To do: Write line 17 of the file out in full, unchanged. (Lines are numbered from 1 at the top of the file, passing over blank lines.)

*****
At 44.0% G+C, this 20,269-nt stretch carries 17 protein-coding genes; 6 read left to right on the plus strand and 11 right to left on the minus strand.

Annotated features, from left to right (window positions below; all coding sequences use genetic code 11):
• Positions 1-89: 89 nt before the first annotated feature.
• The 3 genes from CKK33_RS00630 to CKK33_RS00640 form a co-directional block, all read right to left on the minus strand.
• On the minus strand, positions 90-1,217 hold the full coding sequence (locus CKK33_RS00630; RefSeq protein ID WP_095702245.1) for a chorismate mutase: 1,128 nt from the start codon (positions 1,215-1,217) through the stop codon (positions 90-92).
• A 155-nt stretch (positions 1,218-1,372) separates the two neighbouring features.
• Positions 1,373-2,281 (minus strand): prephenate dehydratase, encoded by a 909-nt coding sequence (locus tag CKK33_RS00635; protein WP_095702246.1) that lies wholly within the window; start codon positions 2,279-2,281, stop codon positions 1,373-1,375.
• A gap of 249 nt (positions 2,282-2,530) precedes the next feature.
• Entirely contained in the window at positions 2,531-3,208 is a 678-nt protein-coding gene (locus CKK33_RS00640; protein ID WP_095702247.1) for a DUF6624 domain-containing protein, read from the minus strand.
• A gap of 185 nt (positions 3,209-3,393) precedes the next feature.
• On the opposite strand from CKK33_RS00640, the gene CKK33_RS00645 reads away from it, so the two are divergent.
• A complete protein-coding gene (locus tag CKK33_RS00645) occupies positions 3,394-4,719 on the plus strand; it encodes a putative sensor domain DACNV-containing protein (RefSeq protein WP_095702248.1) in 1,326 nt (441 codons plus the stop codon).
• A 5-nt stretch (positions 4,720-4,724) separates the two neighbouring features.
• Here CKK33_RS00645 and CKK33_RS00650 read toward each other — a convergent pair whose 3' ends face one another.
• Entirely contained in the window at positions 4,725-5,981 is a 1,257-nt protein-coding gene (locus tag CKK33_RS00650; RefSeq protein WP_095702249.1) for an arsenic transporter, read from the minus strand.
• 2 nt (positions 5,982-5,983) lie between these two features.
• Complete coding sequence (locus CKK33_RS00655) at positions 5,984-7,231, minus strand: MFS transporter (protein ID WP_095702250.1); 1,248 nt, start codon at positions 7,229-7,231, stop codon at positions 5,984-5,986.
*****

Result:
• Complete coding sequence (locus CKK33_RS00655) at positions 5,984-7,231, minus strand: MFS transporter (protein ID WP_095702250.1); 1,248 nt, start codon at positions 7,229-7,231, stop codon at positions 5,984-5,986.